Since the introduction of the apprenticeship levy in spring 2018, the legal requirements have had to change to adapt. Control is now in the hands of employers with training providers competing with each other to provide schemes funded through the levy.
Our background of work in the FE sector makes us well placed to advise colleges and universities on the legal implications of the new regime. We’ve been at the forefront of devising new legal structures, working with the Association of Colleges and the University Vocational Awards Council. that has resulted in a suite of contractual documents that colleges and universities can use to govern their agreements with employers, subcontractors and assessment organisations.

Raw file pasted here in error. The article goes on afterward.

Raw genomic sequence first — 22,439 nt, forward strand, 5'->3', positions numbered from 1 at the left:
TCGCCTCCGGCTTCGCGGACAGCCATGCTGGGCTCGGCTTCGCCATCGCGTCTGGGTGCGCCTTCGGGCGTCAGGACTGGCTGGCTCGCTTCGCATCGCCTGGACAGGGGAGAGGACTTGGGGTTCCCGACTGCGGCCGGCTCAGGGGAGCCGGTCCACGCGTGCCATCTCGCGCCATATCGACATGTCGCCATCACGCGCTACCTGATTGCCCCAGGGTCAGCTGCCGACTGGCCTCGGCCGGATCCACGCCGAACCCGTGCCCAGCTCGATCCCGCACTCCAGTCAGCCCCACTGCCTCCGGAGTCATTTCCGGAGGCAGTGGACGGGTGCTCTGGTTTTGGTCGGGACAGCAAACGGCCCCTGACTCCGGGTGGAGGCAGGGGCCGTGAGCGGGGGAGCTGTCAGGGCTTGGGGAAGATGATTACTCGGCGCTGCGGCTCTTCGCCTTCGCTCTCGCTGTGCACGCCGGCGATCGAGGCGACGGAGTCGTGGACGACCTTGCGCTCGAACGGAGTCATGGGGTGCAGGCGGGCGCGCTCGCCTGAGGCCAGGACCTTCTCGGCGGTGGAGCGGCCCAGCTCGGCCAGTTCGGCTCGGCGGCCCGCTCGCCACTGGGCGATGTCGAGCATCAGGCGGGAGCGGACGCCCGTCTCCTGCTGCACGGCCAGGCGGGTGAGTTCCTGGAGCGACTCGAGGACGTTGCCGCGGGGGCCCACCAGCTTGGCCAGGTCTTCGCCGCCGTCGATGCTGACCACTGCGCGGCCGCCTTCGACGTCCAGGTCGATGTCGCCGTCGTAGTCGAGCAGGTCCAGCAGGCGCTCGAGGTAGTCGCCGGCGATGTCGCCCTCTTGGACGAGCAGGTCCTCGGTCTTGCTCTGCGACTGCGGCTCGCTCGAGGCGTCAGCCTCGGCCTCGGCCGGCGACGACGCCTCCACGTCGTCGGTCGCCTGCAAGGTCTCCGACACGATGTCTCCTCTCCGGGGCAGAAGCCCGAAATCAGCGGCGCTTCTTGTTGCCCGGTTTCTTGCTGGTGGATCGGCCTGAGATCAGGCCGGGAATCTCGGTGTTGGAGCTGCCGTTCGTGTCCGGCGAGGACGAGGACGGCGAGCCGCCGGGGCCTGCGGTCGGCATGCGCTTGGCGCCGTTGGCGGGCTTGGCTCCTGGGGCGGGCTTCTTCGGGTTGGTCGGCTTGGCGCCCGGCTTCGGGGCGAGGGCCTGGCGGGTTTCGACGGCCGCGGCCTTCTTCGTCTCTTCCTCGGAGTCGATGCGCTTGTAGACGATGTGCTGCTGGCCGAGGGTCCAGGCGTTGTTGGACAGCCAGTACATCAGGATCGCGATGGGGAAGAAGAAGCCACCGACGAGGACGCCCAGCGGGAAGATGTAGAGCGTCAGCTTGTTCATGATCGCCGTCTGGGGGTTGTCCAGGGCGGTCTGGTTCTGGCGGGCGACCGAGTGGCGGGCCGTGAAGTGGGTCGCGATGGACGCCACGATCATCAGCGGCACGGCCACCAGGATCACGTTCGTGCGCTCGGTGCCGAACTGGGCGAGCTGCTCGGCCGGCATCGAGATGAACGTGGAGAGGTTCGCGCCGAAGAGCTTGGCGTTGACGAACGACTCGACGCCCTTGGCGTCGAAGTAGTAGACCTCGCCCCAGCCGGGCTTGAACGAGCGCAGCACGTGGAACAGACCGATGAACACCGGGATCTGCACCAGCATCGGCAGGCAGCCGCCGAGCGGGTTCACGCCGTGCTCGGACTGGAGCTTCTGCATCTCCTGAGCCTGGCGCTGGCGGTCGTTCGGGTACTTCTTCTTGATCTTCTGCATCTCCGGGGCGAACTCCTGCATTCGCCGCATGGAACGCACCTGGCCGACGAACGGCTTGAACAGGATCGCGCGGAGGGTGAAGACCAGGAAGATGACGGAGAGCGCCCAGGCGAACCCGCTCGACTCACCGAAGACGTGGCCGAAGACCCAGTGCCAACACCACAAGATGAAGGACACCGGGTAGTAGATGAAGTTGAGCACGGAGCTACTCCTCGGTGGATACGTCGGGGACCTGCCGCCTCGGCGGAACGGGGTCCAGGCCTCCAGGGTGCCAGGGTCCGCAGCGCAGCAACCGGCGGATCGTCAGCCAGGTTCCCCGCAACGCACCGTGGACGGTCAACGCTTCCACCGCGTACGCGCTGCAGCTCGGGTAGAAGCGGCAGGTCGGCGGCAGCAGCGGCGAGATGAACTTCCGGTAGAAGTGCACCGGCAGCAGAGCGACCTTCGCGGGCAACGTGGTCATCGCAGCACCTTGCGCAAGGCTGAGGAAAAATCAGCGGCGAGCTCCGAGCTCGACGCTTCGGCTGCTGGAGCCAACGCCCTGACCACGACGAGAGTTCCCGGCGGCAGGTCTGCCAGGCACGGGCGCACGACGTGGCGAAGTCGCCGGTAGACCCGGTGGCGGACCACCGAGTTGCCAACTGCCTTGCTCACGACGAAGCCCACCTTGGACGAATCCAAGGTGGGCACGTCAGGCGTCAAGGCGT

We have already worked with several FE institutions to support the implementation of new contractual structures and to develop a more commercial approach to the provision of training.
We understand the added pressure on FE institutions to compete commercially with private sector training organisations, and we have provided staff training to clients to enable them to implement the new contractual requirements successfully.
When colleges and universities are contracting with large public and private sector organisations, they will likely be faced with the other party’s contract wording. Our experience is that these are frequently inappropriate for the purpose of an apprenticeships agreement, and we advise clients about the implications. Ensuring this is managed effectively is crucial as failure to do so could jeopardise payment for services provided by the university or college to the employer.